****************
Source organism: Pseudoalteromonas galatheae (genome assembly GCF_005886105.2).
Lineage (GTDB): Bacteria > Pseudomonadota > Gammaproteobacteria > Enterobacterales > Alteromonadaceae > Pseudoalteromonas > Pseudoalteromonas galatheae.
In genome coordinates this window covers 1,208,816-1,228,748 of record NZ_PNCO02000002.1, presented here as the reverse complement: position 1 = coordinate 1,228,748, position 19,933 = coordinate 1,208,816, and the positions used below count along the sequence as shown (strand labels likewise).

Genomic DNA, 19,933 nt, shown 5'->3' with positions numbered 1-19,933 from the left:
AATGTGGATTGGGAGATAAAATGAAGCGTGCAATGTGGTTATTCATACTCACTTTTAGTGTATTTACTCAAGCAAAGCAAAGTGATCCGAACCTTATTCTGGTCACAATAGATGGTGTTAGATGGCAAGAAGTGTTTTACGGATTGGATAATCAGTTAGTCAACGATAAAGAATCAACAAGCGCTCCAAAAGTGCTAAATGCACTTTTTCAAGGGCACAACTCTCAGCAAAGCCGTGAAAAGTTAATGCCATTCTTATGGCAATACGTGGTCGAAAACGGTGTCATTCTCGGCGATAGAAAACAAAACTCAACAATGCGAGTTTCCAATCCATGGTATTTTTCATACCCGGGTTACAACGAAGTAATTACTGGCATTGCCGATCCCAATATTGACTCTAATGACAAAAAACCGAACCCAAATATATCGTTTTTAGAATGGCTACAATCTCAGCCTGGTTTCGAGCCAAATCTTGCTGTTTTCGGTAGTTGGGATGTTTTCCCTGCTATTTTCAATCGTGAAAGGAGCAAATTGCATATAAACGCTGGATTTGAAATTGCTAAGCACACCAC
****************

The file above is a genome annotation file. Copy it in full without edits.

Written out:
Source organism: Pseudoalteromonas galatheae (genome assembly GCF_005886105.2).
Lineage (GTDB): Bacteria > Pseudomonadota > Gammaproteobacteria > Enterobacterales > Alteromonadaceae > Pseudoalteromonas > Pseudoalteromonas galatheae.
In genome coordinates this window covers 1,208,816-1,228,748 of record NZ_PNCO02000002.1, presented here as the reverse complement: position 1 = coordinate 1,228,748, position 19,933 = coordinate 1,208,816, and the positions used below count along the sequence as shown (strand labels likewise).

Genomic DNA, 19,933 nt, shown 5'->3' with positions numbered 1-19,933 from the left:
AATGTGGATTGGGAGATAAAATGAAGCGTGCAATGTGGTTATTCATACTCACTTTTAGTGTATTTACTCAAGCAAAGCAAAGTGATCCGAACCTTATTCTGGTCACAATAGATGGTGTTAGATGGCAAGAAGTGTTTTACGGATTGGATAATCAGTTAGTCAACGATAAAGAATCAACAAGCGCTCCAAAAGTGCTAAATGCACTTTTTCAAGGGCACAACTCTCAGCAAAGCCGTGAAAAGTTAATGCCATTCTTATGGCAATACGTGGTCGAAAACGGTGTCATTCTCGGCGATAGAAAACAAAACTCAACAATGCGAGTTTCCAATCCATGGTATTTTTCATACCCGGGTTACAACGAAGTAATTACTGGCATTGCCGATCCCAATATTGACTCTAATGACAAAAAACCGAACCCAAATATATCGTTTTTAGAATGGCTACAATCTCAGCCTGGTTTCGAGCCAAATCTTGCTGTTTTCGGTAGTTGGGATGTTTTCCCTGCTATTTTCAATCGTGAAAGGAGCAAATTGCATATAAACGCTGGATTTGAAATTGCTAAGCACACCAC